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Forget Google Buzz. Wave's the One To Watch

In all the buzz that Google Buzz has been getting, I've seen multiple people refer to it either as another version of Wave or a way to get interest in that product. After having poked around both, I've got a different view. The two are entirely different, and Wave will be far more important -- once Google figures out how to communicate what it actually is and why it matters to users.

You can understand why many observers think Google has duplicated its efforts with the two products because the company does that all the time. However, in this case, there are some significant differences in what the products do and promise.

Buzz is an aggregation tool, and a poor one at that. You have various social network sources feed into Google so it can send out updates to people following you. But it doesn't cover the range of social networking sites that a good aggregation tool would, doesn't let you post to those sites, and blurs the distinction between sites built on mutually-agreed relationships (like friending on Facebook) and opt-in following (the Twitter model). I think Buzz actually all about gathering personal data for Google's own use in behavioral marketing. (Apparently the company is already planning updates to address some early criticisms, like having contact lists available for public view.)

Wave is different. It's a collaboration tool, where the point is to have conversations, both in real-time (chat) and asynchronously (like email), and tie them into document-sharing and information processing. Wave is still marked as in a preview stage, but the potential is astonishing.

But Wave faces a problem: Google is as bad at explaining products as it is at marketing itself. A number of critics, like Robert Scoble, dismissed the product early on as even less productive than email. Wave isn't an email replacement -- it's more like collaboration tools such as Lotus Notes or Campfire. Yet that also highlights the challenge Google faces in getting users to adopt Wave: Collaboration applications are notoriously difficult to explain, and as a result, it's hard to get potential users to understand and embrace them.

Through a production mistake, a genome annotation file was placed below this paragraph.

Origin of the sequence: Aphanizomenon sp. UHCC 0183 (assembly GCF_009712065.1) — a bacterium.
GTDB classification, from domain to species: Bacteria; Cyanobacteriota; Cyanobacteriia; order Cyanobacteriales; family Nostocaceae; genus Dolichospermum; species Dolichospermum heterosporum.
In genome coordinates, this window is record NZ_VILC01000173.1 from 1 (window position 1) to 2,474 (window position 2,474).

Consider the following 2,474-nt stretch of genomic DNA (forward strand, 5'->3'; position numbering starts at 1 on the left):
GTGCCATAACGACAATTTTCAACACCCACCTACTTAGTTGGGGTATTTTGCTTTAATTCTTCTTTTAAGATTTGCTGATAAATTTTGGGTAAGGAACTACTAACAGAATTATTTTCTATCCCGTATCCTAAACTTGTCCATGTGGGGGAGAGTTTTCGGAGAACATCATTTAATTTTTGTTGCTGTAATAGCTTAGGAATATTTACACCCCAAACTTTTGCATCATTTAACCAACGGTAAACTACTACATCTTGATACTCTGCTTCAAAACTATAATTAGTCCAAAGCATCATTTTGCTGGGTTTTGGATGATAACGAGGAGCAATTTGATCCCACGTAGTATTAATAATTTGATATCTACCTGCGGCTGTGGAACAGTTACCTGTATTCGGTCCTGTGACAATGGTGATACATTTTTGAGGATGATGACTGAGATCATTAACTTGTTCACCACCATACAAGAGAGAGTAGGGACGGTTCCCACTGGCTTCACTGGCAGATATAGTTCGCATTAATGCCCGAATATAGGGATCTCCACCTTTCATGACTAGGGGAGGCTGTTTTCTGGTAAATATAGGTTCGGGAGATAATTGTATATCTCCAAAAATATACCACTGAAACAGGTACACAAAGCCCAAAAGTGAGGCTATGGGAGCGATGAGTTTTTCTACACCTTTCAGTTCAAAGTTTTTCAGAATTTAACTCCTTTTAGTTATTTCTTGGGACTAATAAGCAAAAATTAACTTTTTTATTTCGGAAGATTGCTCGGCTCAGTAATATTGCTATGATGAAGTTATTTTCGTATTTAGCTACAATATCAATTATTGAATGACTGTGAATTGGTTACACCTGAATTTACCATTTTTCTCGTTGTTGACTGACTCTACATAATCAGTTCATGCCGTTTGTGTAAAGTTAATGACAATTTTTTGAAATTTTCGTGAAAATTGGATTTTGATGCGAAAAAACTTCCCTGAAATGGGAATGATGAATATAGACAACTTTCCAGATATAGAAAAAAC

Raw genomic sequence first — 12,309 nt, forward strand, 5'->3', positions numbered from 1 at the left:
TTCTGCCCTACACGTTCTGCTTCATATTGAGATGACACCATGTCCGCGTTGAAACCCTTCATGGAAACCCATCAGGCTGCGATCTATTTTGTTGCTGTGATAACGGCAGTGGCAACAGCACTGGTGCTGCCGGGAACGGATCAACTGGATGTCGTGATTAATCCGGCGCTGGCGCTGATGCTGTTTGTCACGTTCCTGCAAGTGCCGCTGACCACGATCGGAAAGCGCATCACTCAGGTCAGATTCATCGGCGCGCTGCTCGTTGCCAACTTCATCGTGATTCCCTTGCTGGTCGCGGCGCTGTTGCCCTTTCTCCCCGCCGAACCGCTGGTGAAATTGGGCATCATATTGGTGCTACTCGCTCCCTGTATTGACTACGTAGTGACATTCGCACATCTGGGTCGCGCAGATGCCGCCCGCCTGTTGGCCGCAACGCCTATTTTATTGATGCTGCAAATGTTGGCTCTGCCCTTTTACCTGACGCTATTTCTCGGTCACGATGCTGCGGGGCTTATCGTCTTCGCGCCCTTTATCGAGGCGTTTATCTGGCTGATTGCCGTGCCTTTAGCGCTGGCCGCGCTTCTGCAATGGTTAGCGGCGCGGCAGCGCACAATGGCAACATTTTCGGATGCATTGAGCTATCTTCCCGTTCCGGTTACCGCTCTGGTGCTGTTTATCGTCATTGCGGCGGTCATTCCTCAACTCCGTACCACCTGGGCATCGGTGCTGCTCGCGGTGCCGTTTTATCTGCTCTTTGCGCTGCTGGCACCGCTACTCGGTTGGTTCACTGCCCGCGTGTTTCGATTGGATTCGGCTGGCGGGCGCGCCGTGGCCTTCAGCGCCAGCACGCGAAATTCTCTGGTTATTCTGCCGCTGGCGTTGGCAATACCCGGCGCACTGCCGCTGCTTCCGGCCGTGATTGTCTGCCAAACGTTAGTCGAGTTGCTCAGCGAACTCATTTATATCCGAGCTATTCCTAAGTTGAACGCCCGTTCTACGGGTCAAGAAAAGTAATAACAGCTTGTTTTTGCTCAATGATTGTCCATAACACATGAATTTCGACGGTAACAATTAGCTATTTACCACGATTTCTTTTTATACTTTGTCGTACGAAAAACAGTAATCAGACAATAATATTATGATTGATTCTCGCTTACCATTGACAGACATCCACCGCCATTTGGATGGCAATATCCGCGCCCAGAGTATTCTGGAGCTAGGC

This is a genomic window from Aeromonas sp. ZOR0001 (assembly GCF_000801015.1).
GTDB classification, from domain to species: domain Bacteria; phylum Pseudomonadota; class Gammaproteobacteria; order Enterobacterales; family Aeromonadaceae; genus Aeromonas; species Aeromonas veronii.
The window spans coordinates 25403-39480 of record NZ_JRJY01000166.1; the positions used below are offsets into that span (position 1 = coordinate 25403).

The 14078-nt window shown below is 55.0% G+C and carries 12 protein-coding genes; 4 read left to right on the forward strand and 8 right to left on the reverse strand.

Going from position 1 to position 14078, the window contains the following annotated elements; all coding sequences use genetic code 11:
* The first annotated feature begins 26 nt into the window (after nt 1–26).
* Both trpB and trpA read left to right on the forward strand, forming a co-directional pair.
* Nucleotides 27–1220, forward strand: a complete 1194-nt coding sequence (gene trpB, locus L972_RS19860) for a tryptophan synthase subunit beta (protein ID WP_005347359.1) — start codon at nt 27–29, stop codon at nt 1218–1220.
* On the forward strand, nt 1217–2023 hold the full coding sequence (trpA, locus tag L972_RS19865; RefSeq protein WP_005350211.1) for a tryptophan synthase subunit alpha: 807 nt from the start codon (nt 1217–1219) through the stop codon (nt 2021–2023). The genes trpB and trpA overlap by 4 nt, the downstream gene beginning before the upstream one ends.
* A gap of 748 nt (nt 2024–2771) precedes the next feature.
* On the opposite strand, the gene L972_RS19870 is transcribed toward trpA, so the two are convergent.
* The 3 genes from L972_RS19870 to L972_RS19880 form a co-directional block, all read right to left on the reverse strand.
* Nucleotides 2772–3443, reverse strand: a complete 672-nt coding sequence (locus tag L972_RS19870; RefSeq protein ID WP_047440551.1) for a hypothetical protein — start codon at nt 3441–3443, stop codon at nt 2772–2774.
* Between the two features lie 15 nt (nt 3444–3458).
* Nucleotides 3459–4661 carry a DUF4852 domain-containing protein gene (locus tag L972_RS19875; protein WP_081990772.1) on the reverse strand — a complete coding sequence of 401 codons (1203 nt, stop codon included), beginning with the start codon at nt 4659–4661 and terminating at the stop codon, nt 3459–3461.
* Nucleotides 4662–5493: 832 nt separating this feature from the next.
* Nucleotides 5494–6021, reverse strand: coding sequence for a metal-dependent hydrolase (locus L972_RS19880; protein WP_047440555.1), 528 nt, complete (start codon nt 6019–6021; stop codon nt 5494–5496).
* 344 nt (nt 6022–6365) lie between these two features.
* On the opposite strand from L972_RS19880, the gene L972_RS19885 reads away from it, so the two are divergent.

There are many aspects to online collaboration: document sharing, email, chatting, telephone, shared web resources, and scheduling, to name a few. Much of this already appears in Wave, and there are already some extensions, including a yes/no/maybe facility to gauge interest, mapping, video chat, and weather conditions for given locations. Using Wave is like having a virtual room where people can drop by at the same time or leave supercharged notes that can attach themselves to specific lines of discussion.

Buzz seems like nothing more than Google emulating what Yahoo as tried to do, with neither offering anything that does what people who use social networks really want. Wave is a real attempt at innovation -- doing something different that might have value for an audience, somewhere. It's the impressive beginning of a tool suite that will let people do truly new things -- if only Google can keep them interested long enough to figure that out.

That's the challenge. My bet is that most people with access to Wave know relatively few others who have it, so they don't get to experience its utility. Given Google's lackluster communications skills, it may take a long time before people grasp the big idea.

Composite image by Erik Sherman. Component images via Flickr users Mark.Pilgrim and thelastminute, CC 2.0.